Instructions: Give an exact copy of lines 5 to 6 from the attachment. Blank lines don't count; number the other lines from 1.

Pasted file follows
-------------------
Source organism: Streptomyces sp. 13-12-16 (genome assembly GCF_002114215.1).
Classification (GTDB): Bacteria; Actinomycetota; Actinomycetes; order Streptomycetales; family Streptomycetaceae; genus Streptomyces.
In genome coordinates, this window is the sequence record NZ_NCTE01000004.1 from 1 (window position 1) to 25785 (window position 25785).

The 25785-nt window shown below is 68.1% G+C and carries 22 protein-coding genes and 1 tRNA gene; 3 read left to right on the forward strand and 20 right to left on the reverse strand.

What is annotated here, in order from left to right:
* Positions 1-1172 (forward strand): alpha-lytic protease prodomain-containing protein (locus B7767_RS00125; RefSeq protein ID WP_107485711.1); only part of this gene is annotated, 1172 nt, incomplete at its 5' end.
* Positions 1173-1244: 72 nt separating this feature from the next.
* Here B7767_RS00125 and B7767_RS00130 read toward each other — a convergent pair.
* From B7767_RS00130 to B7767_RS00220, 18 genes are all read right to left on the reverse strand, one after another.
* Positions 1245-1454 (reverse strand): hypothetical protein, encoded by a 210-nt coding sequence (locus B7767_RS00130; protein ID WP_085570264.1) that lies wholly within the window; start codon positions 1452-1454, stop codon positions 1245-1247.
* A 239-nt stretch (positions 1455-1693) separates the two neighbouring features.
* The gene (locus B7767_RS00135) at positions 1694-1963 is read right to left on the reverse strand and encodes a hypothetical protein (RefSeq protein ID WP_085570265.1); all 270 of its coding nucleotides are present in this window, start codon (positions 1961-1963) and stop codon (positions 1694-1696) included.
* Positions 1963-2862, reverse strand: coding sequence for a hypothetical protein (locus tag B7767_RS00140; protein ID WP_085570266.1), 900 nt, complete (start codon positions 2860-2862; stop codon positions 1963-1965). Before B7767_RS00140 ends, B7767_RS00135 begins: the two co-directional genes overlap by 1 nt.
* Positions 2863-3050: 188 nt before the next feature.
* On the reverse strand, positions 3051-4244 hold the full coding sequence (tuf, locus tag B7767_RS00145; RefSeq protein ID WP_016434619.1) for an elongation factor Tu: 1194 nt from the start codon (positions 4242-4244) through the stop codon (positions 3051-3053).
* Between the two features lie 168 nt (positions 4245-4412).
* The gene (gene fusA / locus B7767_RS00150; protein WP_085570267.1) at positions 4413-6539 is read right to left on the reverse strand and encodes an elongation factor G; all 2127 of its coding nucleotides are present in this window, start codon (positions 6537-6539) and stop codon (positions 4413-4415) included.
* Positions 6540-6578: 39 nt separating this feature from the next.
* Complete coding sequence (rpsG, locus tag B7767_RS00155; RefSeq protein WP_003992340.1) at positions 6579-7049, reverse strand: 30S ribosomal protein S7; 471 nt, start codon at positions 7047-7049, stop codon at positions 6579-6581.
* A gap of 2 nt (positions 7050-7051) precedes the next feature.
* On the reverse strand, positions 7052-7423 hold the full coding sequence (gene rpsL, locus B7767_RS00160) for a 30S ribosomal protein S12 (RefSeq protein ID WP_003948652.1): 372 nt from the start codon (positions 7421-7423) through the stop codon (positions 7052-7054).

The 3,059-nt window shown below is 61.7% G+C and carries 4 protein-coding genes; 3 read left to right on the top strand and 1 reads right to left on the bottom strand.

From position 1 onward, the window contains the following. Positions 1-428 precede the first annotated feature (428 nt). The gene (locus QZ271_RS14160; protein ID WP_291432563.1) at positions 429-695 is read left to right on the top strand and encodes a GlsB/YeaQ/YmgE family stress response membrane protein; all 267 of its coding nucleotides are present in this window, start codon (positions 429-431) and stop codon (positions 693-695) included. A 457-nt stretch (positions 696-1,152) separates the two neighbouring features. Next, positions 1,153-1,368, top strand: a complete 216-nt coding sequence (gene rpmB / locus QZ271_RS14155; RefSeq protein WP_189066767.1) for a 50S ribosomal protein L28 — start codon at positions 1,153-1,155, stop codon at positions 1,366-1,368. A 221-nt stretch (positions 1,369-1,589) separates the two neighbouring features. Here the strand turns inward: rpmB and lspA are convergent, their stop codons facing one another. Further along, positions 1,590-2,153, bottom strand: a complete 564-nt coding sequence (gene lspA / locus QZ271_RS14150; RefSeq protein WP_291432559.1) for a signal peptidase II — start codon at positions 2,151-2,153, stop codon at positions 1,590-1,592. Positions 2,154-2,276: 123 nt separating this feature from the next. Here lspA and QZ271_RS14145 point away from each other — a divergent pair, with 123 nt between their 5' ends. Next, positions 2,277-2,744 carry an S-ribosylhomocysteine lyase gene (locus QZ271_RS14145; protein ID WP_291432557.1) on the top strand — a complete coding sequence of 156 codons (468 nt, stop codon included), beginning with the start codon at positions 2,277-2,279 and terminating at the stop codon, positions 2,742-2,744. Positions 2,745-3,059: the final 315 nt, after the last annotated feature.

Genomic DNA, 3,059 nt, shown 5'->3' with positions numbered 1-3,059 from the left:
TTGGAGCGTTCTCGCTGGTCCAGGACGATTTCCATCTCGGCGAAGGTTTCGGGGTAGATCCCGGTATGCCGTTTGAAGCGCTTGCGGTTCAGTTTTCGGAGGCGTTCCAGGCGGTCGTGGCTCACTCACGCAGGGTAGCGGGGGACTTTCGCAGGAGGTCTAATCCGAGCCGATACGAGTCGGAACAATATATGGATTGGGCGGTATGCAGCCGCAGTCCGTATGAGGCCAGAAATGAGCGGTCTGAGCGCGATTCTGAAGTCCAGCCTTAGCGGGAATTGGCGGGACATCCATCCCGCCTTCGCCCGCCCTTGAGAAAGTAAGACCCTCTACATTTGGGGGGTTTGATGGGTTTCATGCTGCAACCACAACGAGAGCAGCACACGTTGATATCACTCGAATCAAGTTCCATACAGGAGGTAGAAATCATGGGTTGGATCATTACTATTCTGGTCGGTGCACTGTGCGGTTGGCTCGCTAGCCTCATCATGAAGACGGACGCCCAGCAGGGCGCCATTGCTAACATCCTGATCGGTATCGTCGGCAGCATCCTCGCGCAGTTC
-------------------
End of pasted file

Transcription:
What is annotated here, in order from left to right:
* Positions 1-1172 (forward strand): alpha-lytic protease prodomain-containing protein (locus B7767_RS00125; RefSeq protein ID WP_107485711.1); only part of this gene is annotated, 1172 nt, incomplete at its 5' end.